Article très intéressant de John Pavius sur MIT Technology Review, à propos de Google Glass :
Don’t worry, though–in a couple years, we’ll be apparently able to use future iterations of Glass much less weirdly. A Redditor discovered some code implying that we’ll be able to snap photos merely by winking. What could be more natural and effortless than that? Designers at Fjord speculate that these kinds of body-based micro-interactions are the future of interface design. “Why swipe your arm when you can just rub your fingers together,” they write. “What could be more natural than staring at something to select it, nodding to approve something?… For privacy, you’ll be able to use imperceptible movements, or even hidden ones such as flicking your tongue across your teeth.”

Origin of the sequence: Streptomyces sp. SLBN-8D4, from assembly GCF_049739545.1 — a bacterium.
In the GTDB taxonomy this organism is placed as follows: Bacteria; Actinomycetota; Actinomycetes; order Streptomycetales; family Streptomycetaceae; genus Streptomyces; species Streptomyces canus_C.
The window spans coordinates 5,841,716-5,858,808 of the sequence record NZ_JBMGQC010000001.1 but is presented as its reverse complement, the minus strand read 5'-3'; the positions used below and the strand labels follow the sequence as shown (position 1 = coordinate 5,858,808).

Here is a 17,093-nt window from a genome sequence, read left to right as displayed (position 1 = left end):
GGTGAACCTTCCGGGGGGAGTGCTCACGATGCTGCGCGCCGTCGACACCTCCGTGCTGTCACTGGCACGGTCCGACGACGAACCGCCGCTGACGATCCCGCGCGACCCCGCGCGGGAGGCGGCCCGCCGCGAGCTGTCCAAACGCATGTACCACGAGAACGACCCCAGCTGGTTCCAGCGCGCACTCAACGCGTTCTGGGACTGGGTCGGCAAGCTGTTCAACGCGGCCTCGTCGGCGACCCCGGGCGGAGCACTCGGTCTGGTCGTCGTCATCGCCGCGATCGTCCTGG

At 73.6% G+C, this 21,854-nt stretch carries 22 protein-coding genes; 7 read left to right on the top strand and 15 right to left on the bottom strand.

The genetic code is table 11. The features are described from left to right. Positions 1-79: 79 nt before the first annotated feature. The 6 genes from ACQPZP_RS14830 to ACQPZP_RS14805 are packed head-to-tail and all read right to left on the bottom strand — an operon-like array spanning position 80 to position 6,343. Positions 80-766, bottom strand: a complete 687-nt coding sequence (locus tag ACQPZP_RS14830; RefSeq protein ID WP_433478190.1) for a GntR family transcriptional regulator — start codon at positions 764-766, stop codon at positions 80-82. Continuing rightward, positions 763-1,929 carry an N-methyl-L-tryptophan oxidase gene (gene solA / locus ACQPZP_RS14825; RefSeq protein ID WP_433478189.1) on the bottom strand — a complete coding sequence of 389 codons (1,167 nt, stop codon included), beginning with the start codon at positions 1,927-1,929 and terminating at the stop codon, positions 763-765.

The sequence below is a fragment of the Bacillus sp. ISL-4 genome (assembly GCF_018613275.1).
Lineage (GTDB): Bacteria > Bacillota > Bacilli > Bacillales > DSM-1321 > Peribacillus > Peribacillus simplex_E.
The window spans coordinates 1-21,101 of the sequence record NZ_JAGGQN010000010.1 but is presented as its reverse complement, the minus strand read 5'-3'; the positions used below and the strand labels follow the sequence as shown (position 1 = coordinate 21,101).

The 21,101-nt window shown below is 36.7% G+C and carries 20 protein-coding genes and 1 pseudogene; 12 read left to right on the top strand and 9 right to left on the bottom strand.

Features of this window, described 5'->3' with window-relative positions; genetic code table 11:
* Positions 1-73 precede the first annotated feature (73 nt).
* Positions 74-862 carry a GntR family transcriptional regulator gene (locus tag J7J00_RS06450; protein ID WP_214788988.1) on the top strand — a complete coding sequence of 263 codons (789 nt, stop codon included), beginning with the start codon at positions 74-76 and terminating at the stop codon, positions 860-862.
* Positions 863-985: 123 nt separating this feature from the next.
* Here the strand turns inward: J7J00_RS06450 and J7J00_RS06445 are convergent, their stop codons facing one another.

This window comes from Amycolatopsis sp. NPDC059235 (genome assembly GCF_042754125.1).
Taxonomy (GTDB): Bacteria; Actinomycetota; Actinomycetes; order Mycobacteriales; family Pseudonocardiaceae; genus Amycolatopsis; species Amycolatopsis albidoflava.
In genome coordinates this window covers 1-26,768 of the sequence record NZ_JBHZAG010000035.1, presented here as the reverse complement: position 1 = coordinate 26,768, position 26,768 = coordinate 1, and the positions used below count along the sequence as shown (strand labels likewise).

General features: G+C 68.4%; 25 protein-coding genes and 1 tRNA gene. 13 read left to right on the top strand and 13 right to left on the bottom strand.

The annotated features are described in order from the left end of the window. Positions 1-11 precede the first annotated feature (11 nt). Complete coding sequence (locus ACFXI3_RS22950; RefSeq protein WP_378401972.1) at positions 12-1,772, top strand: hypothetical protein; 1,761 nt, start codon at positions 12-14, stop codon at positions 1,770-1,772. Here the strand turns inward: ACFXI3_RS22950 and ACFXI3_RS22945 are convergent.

These designers think that the difference between effortless tongue-flicking and Glass’s crude chin-snapping is simply one of refinement. I’m not so sure. To me they both seem equally alienating–I don’t think we want our bodies to be UIs.
We want our technology to be ready-to-hand: we want to act through it, not on it. And our bodies don’t have to become marionettes to that technology. If anything, it should be the other way around.
Bon sujet pour le bac philo de cette année, vous avez 2 heures…